Looking to jailbreak iOS 11.3 or iOS 11.2.6? Well, good news is that a jailbreak could emerge for iOS 11.2.6 after the discovery of kernel vulnerability patch in latest firmware.
[ Continue reading this over at RedmondPie.com ]
[ Continue reading this over at RedmondPie.com ]
Motorola hasn’t been doing well lately. Several planned phones have seemingly been delayed or cancelled, and half of the company’s engineering team in Chicago was laid off earlier this month. While Oreo has yet to be released for the company’s 2016 flagship (at least beyond carrier testing), developers can now download the updated kernel source code.
If you’re not familiar with how this works, the Linux kernel that Android uses falls under the GPL license.
Motorola releases Android 8.0 Oreo kernel source code for 2016 Moto Z was written by the awesome team at Android Police.
Xiaomi promised that the Mi A1 would receive Oreo by the end of 2017, and the company hit a buzzer-beater by rolling out Android 8.0 to the Android One device on December 30th. But the kernel source code was nowhere to be found, a violation of the GNU General Public License, version 2 (GPLv2), and an affront to the development and enthusiast community. It’s about two-and-a-half months late, but Xiaomi has finally released the Android 8.0 Oreo source code for the Mi A1.
Xiaomi releases Oreo kernel source code for the Mi A1 was written by the awesome team at Android Police.
Just as it did after the unveiling of the Galaxy S8/S8+, Samsung has published the kernel sources for the Galaxy S9 and Galaxy S9+. But this time around, the company has gone ahead and released the code for the Exynos and Snapdragon models at the same time.
Of course, these won’t be of much use to the everyday consumer. To a developer, though, this means that custom development can commence.
Samsung publishes kernel source code for Galaxy S9/S9+ Snapdragon and Exynos models was written by the awesome team at Android Police.
Motorola’s flagship devices still get updates relatively quickly, but its budget phones lag behind quite a bit. For example, the Verizon Moto G4 Play was just updated from Android 6.0 to 7.1.1 earlier this month, shortly after the international variants received it. Now Motorola has released the kernel source code for the G4 Play’s Nougat update.
The kernel source for ‘Harpia’ (the G4 Play’s codename) was published earlier today on GitHub.
Android 7.1.1 kernel source now available for Moto G4 Play was written by the awesome team at Android Police.
Android OEMs are required to release the kernel source code every time they push a new Android version to a device. It includes any modifications they’ve made and its what tinkerers then use to build custom ROMs other mods. Some OEMs are quick to release the code after an update, whereas some drag their heels. In this instance, Samsung has been impeccably fast.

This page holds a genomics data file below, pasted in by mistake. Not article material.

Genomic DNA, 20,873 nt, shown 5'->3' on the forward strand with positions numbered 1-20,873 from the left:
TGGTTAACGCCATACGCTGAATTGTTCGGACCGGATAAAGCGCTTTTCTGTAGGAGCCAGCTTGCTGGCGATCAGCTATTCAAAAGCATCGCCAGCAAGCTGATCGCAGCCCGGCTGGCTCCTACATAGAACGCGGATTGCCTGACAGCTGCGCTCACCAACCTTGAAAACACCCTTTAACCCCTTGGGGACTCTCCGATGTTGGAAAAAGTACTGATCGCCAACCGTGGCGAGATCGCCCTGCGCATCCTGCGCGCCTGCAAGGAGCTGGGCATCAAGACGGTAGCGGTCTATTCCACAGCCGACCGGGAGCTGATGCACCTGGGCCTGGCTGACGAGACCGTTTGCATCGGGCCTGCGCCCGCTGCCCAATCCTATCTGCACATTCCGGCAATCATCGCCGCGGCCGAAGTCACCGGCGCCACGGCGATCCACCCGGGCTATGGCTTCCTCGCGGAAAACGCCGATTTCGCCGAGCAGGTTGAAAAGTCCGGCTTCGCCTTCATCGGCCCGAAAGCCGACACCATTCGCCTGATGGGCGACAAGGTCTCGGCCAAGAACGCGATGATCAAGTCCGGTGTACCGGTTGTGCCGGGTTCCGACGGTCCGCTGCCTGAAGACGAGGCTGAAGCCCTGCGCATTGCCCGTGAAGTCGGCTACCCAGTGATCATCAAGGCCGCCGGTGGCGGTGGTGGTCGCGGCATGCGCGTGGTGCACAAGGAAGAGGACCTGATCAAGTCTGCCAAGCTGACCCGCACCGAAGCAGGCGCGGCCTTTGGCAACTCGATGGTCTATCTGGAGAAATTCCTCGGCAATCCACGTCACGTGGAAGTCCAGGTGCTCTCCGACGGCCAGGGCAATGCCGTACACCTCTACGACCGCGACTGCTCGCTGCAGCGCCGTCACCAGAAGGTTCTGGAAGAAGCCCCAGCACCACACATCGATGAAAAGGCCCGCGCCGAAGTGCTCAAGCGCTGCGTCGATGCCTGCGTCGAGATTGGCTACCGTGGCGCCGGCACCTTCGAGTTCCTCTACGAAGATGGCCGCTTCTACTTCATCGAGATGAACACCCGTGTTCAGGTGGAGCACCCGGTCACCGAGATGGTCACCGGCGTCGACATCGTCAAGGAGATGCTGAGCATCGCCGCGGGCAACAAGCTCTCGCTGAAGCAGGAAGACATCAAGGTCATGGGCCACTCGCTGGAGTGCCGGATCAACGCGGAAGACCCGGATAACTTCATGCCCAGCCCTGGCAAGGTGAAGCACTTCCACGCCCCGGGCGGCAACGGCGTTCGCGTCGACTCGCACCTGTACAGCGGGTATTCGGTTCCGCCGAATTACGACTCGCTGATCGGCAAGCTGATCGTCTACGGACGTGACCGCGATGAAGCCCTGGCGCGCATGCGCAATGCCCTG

After a thorough beta program, Samsung finally started rolling out Anrdoid 8.0 Oreo to the Galaxy S8 and S8+ yesterday.
Samsung releases Oreo kernel source code for the Galaxy S8/S8+ was written by the awesome team at Android Police.
HMD Global, the exclusive manufacturer of Nokia-branded phones, has done a pretty good job of keeping their devices up-to-date. Late last month, for instance, the company opened up the Android 8.1 beta for the Nokia 8. But this doesn’t change the fact that it’s been 136 days since HMD’s Chief Product Officer, Juho Sarvikas, tweeted that the kernel source code for the Nokia 8 would be shared with the open-source community — and it still hasn’t happened.
HMD Global still hasn’t released the kernel sources for the Nokia 8 was written by the awesome team at Android Police.
Now that Huawei’s plans of selling phones on US carriers have fallen apart, the company appears to be trying something different – appealing to hardcore Android enthusiasts looking for inexpensive phones. OnePlus is easily the leader in that niche, after Google stopped selling its budget-friendly Nexus phones. The Honor View10 (Honor is a sub-brand of Huawei) is already targeting OnePlus, and now the company is helping community developers create ROMs, recoveries, and kernels.
Honor providing View10 devices to prominent custom ROM and kernel developers was written by the awesome team at Android Police.
Earlier in January, the online chatter about Xiaomi’s delay/unwillingness to release kernel source codes for its Mi A1 phone reached a peak. Given how popular this little gem of a phone has become (read my take or Corbin’s review) and all that it could do for a measly $ 220 price tag, as well as the fact that it runs Android One, Google’s own official software for third-parties, it was quite unbecoming of Xiaomi to not release the source or take such a long time to do so.
Xiaomi releases the kernel source code for the Mi A1 was written by the awesome team at Android Police.